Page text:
Retired USAF E-8. Lighten up and enjoy life because:
    Paranoia strikes deep, into your heart it will creep. It starts when you're always afraid... Buffalo Springfield - For What It's Worth

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    Senior Member Array JJVP's Avatar
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    Watch this. Not iron sights but two different type of sights for different purposes.

    AR-15 in Slow Motion- 3 shots in body and 2 in head in a HALF SECOND with Jerry Miculek! - YouTube

    Also check here

    Side mounted sights on AR-15 ??? - The Firearm Blog

  7. #7
    VIP Member Array jonconsiglio's Avatar
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    If your role has you primarily taking longer shots with the possibility that it may be needed quickly at close range, offset irons or red dot like the T1 or mini RMR is a good choice.

    I can run a 4x ACOG quickly and accurately at close range, but not a precision magnified optic with a standard reticle. This is where the offset comes in.

    Or, you leave your 1-4 on 4x constantly and run the offsets so you don't have to dial down the power.

    These have their place. Mainly for competition shooters and those that fill a DMR type role.
    Proven combat techniques may not be flashy and may require a bit more physical effort on the part of the shooter. Further, they may not win competition matches, but they will help ensure your survival in a shooting or gunfight on the street. ~Paul Howe

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    VIP Member Array DingBat's Avatar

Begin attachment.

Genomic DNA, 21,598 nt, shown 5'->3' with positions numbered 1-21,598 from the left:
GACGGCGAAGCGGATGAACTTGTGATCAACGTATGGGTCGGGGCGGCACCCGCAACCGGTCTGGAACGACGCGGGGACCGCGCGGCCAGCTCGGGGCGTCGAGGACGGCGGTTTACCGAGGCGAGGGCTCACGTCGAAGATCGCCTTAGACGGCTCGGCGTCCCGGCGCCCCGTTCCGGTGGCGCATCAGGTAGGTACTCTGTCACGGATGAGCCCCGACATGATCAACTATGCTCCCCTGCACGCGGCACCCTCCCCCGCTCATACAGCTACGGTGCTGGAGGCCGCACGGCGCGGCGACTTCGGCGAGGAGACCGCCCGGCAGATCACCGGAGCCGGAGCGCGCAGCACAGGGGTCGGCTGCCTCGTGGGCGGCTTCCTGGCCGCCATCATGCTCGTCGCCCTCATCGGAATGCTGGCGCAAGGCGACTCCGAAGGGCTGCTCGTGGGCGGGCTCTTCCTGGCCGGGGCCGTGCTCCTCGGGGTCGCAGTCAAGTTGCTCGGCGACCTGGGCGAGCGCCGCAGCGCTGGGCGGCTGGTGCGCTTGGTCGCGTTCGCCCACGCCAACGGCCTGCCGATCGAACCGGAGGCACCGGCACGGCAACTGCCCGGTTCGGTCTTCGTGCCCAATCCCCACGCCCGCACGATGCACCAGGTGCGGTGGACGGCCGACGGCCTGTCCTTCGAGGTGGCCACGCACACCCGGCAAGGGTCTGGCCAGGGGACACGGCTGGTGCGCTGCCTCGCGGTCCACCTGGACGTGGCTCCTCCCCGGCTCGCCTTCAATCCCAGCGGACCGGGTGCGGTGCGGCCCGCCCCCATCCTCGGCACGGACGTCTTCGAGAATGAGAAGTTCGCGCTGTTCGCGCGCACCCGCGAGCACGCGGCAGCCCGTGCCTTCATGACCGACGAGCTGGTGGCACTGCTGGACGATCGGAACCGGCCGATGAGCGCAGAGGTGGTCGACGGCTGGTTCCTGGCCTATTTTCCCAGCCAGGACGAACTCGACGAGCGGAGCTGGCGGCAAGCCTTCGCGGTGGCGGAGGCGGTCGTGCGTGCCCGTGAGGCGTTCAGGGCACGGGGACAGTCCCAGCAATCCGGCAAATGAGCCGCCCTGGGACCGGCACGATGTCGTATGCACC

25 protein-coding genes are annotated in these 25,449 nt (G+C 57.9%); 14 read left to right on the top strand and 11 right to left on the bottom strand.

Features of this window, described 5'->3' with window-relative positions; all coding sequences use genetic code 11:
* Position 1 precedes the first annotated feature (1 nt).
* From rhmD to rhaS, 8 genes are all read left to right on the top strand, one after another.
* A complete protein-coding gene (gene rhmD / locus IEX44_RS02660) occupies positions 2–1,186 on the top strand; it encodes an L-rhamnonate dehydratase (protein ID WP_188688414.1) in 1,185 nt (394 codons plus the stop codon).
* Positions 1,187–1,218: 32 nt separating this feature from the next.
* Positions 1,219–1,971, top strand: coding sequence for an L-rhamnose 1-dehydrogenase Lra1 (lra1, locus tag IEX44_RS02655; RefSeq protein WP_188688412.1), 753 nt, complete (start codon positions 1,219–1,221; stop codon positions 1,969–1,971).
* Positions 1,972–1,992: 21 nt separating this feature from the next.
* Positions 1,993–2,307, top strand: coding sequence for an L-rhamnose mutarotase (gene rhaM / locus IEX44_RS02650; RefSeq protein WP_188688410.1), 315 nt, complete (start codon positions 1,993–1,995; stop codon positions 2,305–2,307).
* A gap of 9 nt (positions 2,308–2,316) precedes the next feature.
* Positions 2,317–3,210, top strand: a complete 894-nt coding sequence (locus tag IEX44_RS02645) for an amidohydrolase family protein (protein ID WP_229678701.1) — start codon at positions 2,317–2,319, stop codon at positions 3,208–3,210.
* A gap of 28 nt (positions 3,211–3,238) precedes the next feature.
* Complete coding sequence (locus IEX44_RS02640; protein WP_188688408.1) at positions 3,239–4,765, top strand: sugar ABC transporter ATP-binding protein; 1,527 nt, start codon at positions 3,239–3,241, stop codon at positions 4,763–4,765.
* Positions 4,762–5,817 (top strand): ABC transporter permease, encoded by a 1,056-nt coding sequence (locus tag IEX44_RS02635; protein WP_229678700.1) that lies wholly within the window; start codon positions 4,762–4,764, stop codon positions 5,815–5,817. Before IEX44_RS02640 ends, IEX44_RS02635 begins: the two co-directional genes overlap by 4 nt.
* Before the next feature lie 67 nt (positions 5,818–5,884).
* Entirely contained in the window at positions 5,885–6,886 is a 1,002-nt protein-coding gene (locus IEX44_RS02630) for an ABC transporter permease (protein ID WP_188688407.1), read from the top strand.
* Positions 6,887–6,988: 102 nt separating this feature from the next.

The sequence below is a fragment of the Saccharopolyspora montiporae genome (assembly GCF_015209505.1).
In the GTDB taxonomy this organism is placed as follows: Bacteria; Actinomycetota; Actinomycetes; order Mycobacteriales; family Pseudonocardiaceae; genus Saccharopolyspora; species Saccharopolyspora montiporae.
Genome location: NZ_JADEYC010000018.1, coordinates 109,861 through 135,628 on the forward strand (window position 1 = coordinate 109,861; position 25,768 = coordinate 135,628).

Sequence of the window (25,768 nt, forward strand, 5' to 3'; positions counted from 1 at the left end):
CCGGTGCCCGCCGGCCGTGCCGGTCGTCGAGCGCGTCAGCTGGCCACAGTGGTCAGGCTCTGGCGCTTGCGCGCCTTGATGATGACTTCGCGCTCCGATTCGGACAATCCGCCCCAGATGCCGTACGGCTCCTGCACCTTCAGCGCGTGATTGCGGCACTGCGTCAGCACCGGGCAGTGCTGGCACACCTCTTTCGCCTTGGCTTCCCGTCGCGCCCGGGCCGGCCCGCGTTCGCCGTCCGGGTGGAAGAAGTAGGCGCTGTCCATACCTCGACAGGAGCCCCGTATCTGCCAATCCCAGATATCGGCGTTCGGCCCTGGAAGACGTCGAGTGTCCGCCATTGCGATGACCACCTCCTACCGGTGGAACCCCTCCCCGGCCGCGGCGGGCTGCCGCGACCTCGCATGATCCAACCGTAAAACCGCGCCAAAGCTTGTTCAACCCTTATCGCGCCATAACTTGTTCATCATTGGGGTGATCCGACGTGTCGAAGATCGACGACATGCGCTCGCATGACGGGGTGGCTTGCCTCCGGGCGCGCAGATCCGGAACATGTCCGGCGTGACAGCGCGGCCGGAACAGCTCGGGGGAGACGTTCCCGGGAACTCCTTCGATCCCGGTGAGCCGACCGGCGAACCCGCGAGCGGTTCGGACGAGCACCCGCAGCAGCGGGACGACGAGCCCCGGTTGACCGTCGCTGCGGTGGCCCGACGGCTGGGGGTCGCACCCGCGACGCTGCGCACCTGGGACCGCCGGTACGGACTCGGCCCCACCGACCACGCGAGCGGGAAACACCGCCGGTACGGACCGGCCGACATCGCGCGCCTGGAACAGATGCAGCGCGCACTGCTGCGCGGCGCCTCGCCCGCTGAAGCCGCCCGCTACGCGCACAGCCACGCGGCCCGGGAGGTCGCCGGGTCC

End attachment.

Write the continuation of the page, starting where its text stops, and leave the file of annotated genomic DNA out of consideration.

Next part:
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    Quote Originally Posted by JJVP View Post
    Watch this. Not iron sights but two different type of sights for different purposes.

    AR-15 in Slow Motion- 3 shots in body and 2 in head in a HALF SECOND with Jerry Miculek! - YouTube

    Also check here

    Side mounted sights on AR-15 ??? - The Firearm Blog
    huh. i guess i can see the logic. i can reliably hit COM on a man-size out to maybe 15-20 yds with out really aiming at all. just point shooting. but i also won't pretend i could do a head shot or a tight group like that either, so i guess i can see it, just still seems... superfluous? but i guess somebody decided they needed it or it wouldn't be aorund. to each his own.

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    VIP Member Array CLASS3NH's Avatar
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    The sights, I'm sure for 3-gun shoots. You see them on the Outdoor Channel, in Stag Arms commercials. Defense situation, I dunno, as I've never used em.
    Kinda like the humorus BIRDMAN HOMEBOY sights on the Glock.
    90 degree sights for the AR rifle:
    Homeboy Sights for Rifles
    (The above is directly from Cheaper than dirt's site.)
    Why Waltz when you can Rock-N-Roll